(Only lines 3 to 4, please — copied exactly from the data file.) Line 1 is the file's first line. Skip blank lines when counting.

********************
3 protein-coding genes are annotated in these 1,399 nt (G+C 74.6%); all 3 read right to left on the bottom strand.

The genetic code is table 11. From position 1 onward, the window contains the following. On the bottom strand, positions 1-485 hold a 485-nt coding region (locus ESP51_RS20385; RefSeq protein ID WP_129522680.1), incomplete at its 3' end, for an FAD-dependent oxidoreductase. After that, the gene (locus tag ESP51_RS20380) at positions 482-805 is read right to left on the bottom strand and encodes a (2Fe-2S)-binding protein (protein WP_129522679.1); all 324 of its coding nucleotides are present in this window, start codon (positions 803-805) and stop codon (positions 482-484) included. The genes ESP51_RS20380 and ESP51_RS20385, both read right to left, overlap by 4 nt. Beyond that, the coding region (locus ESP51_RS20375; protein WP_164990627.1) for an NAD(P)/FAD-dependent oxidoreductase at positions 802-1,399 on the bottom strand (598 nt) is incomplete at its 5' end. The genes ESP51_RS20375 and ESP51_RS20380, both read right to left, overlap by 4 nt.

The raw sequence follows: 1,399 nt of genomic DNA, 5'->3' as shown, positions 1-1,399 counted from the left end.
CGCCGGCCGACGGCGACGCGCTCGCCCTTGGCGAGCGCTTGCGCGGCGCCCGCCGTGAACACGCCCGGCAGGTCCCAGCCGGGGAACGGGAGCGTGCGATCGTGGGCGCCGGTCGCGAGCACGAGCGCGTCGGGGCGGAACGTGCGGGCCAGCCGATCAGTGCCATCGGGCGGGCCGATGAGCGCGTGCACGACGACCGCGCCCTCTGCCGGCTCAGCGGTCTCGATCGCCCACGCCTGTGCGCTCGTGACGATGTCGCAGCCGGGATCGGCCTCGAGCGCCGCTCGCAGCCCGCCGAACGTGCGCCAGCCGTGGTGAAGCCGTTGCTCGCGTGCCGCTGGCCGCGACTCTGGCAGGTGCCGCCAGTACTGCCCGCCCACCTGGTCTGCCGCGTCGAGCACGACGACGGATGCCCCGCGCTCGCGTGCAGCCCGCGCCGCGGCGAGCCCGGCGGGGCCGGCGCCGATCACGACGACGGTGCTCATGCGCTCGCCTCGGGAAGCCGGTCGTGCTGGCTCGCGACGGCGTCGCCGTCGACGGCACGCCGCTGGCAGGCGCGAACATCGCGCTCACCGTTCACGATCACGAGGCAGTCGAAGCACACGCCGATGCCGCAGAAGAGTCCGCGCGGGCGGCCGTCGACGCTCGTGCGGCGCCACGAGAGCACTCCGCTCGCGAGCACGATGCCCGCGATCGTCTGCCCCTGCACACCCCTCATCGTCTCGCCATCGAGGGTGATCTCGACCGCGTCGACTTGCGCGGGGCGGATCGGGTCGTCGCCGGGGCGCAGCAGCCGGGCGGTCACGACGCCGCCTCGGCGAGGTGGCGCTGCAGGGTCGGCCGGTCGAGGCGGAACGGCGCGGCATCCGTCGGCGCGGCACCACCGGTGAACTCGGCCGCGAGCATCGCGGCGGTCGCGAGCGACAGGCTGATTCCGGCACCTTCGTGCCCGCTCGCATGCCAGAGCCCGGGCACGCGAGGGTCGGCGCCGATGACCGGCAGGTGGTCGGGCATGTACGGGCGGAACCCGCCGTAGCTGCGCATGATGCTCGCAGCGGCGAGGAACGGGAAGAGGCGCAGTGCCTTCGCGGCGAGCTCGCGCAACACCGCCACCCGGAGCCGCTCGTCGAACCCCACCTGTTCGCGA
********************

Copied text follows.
The raw sequence follows: 1,399 nt of genomic DNA, 5'->3' as shown, positions 1-1,399 counted from the left end.
CGCCGGCCGACGGCGACGCGCTCGCCCTTGGCGAGCGCTTGCGCGGCGCCCGCCGTGAACACGCCCGGCAGGTCCCAGCCGGGGAACGGGAGCGTGCGATCGTGGGCGCCGGTCGCGAGCACGAGCGCGTCGGGGCGGAACGTGCGGGCCAGCCGATCAGTGCCATCGGGCGGGCCGATGAGCGCGTGCACGACGACCGCGCCCTCTGCCGGCTCAGCGGTCTCGATCGCCCACGCCTGTGCGCTCGTGACGATGTCGCAGCCGGGATCGGCCTCGAGCGCCGCTCGCAGCCCGCCGAACGTGCGCCAGCCGTGGTGAAGCCGTTGCTCGCGTGCCGCTGGCCGCGACTCTGGCAGGTGCCGCCAGTACTGCCCGCCCACCTGGTCTGCCGCGTCGAGCACGACGACGGATGCCCCGCGCTCGCGTGCAGCCCGCGCCGCGGCGAGCCCGGCGGGGCCGGCGCCGATCACGACGACGGTGCTCATGCGCTCGCCTCGGGAAGCCGGTCGTGCTGGCTCGCGACGGCGTCGCCGTCGACGGCACGCCGCTGGCAGGCGCGAACATCGCGCTCACCGTTCACGATCACGAGGCAGTCGAAGCACACGCCGATGCCGCAGAAGAGTCCGCGCGGGCGGCCGTCGACGCTCGTGCGGCGCCACGAGAGCACTCCGCTCGCGAGCACGATGCCCGCGATCGTCTGCCCCTGCACACCCCTCATCGTCTCGCCATCGAGGGTGATCTCGACCGCGTCGACTTGCGCGGGGCGGATCGGGTCGTCGCCGGGGCGCAGCAGCCGGGCGGTCACGACGCCGCCTCGGCGAGGTGGCGCTGCAGGGTCGGCCGGTCGAGGCGGAACGGCGCGGCATCCGTCGGCGCGGCACCACCGGTGAACTCGGCCGCGAGCATCGCGGCGGTCGCGAGCGACAGGCTGATTCCGGCACCTTCGTGCCCGCTCGCATGCCAGAGCCCGGGCACGCGAGGGTCGGCGCCGATGACCGGCAGGTGGTCGGGCATGTACGGGCGGAACCCGCCGTAGCTGCGCATGATGCTCGCAGCGGCGAGGAACGGGAAGAGGCGCAGTGCCTTCGCGGCGAGCTCGCGCAACACCGCCACCCGGAGCCGCTCGTCGAACCCCACCTGTTCGCGA